in Classical Attic; 428/427 or 424/423 – 348/347 BC) was an Athenian philosopher during the Classical period in Ancient Greece, founder of the Platonist school of thought, and the Academy, the first institution of higher learning in the Western world.Tags: Thesis Statement Of PurposeHow To Solve Concentration ProblemsExample Of A Completed Business PlanKu Scholarship Hall EssaysFree Printable Homework PassesHow To Start Your DissertationChemistry Rate Reaction Coursework Sodium Thiosulphate
Ambrose believed that Plato met Jeremiah in Egypt and was influenced by his ideas.
Augustine initially accepted this claim, but later rejected it, arguing in The City of God that "Plato was born a hundred years after Jeremiah prophesied." The Academy was a large enclosure of ground about six stadia outside of Athens proper.
There is no record of a line from Aristocles to Plato's father, Ariston.
Recently a scholar has argued that even the name Aristocles for Plato was a much later invention.
Plato almost faced death, but he was sold into slavery. After Dionysius's death, according to Plato's Seventh Letter, Dion requested Plato return to Syracuse to tutor Dionysius II and guide him to become a philosopher king.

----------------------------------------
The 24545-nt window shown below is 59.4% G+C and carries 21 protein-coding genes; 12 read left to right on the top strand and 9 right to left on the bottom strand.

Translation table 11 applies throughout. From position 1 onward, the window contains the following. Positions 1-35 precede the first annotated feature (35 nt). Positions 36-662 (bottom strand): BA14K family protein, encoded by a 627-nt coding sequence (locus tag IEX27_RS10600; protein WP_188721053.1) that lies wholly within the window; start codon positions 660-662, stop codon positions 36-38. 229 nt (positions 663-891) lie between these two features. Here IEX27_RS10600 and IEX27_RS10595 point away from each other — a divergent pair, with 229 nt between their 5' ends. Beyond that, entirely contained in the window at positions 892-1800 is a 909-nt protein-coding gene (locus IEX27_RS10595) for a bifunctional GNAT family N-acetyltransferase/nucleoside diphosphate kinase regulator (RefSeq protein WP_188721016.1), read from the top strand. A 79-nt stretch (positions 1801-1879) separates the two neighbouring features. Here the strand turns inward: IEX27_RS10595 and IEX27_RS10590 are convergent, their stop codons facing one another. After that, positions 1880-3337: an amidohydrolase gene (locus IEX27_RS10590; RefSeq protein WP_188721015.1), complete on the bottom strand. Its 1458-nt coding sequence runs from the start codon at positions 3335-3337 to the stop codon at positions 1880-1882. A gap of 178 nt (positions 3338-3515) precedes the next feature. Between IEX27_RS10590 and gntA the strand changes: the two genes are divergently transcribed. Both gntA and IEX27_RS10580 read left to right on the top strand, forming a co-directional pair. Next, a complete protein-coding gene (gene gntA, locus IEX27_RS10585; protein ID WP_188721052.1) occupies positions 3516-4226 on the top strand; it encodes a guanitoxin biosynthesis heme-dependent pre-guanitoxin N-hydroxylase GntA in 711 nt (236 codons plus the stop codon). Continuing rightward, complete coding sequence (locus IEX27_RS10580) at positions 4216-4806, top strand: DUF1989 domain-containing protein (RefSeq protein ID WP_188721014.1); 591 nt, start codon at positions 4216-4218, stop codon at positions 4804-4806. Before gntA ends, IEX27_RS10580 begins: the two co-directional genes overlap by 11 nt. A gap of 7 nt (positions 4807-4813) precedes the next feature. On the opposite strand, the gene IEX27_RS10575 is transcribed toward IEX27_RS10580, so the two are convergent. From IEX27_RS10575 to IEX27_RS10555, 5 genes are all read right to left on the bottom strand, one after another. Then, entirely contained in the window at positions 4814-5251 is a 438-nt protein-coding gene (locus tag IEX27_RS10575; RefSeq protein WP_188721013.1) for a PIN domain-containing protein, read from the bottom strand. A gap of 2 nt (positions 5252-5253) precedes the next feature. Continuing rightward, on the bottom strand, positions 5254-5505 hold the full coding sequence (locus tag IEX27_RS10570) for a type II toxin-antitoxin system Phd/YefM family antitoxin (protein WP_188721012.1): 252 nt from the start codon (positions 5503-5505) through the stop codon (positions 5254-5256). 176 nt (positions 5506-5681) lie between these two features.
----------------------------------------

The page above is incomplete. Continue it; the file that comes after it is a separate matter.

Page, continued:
Dionysius II seemed to accept Plato's teachings, but he became suspicious of Dion, his uncle.One story is that the name of the Academy comes from the ancient hero, Academus; still another story is that the name came from a supposed former owner of the plot of land, an Athenian citizen whose name was (also) Academus; while yet another account is that it was named after a member of the army of Castor and Pollux, an Arcadian named Echedemus.During this first trip Dionysius's brother-in-law, Dion of Syracuse, became one of Plato's disciples, but the tyrant himself turned against Plato.He is also the namesake of Platonic love and the Platonic solids.His own most decisive philosophical influences are usually thought to have been along with Socrates, the pre-Socratics Pythagoras, Heraclitus and Parmenides, although few of his predecessors' works remain extant and much of what we know about these figures today derives from Plato himself.The traditional date of Plato's birth during the 87th or 88th Olympiad, 428 or 427 BC, is based on a dubious interpretation of Diogenes Laërtius, who says, "When [Socrates] was gone, [Plato] joined Cratylus the Heracleitean and Hermogenes, who philosophized in the manner of Parmenides.Then, at twenty-eight, Hermodorus says, [Plato] went to Euclides in Megara." However, as Debra Nails argues, the text does not state that Plato left for Megara immediately after joining Cratylus and Hermogenes.Plato also appears to have been the founder of Western political philosophy.His most famous contribution is the theory of Forms known by pure reason, in which Plato presents a solution to the problem of universals known as Platonism (also ambiguously called either Platonic realism or Platonic idealism.Although Socrates influenced Plato directly as related in the dialogues, the influence of Pythagoras upon Plato, or in a broader sense, the Pythagoreans, such as Archytas also appears to have been significant.Aristotle claimed that the philosophy of Plato closely followed the teachings of the Pythagoreans, It is probable that both were influenced by Orphism, and both believed in metempsychosis, transmigration of the soul.